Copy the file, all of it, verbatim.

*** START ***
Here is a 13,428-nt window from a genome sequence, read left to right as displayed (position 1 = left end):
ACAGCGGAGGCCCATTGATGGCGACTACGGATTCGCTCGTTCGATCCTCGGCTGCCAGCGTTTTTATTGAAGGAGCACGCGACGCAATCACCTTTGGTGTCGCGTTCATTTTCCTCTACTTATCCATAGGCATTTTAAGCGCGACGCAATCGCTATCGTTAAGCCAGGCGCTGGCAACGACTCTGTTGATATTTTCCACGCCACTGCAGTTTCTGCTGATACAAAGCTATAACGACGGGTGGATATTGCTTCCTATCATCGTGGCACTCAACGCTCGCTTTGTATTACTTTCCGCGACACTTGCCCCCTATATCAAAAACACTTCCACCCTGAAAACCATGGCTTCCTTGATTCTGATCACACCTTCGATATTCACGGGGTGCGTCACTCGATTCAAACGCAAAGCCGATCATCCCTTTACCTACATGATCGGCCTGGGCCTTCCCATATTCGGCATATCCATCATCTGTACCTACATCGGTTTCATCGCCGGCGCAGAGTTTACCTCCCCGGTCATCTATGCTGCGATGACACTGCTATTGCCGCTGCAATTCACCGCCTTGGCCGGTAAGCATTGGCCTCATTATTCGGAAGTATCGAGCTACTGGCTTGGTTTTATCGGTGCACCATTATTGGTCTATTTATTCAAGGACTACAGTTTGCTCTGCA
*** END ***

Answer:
Here is a 13,428-nt window from a genome sequence, read left to right as displayed (position 1 = left end):
ACAGCGGAGGCCCATTGATGGCGACTACGGATTCGCTCGTTCGATCCTCGGCTGCCAGCGTTTTTATTGAAGGAGCACGCGACGCAATCACCTTTGGTGTCGCGTTCATTTTCCTCTACTTATCCATAGGCATTTTAAGCGCGACGCAATCGCTATCGTTAAGCCAGGCGCTGGCAACGACTCTGTTGATATTTTCCACGCCACTGCAGTTTCTGCTGATACAAAGCTATAACGACGGGTGGATATTGCTTCCTATCATCGTGGCACTCAACGCTCGCTTTGTATTACTTTCCGCGACACTTGCCCCCTATATCAAAAACACTTCCACCCTGAAAACCATGGCTTCCTTGATTCTGATCACACCTTCGATATTCACGGGGTGCGTCACTCGATTCAAACGCAAAGCCGATCATCCCTTTACCTACATGATCGGCCTGGGCCTTCCCATATTCGGCATATCCATCATCTGTACCTACATCGGTTTCATCGCCGGCGCAGAGTTTACCTCCCCGGTCATCTATGCTGCGATGACACTGCTATTGCCGCTGCAATTCACCGCCTTGGCCGGTAAGCATTGGCCTCATTATTCGGAAGTATCGAGCTACTGGCTTGGTTTTATCGGTGCACCATTATTGGTCTATTTATTCAAGGACTACAGTTTGCTCTGCA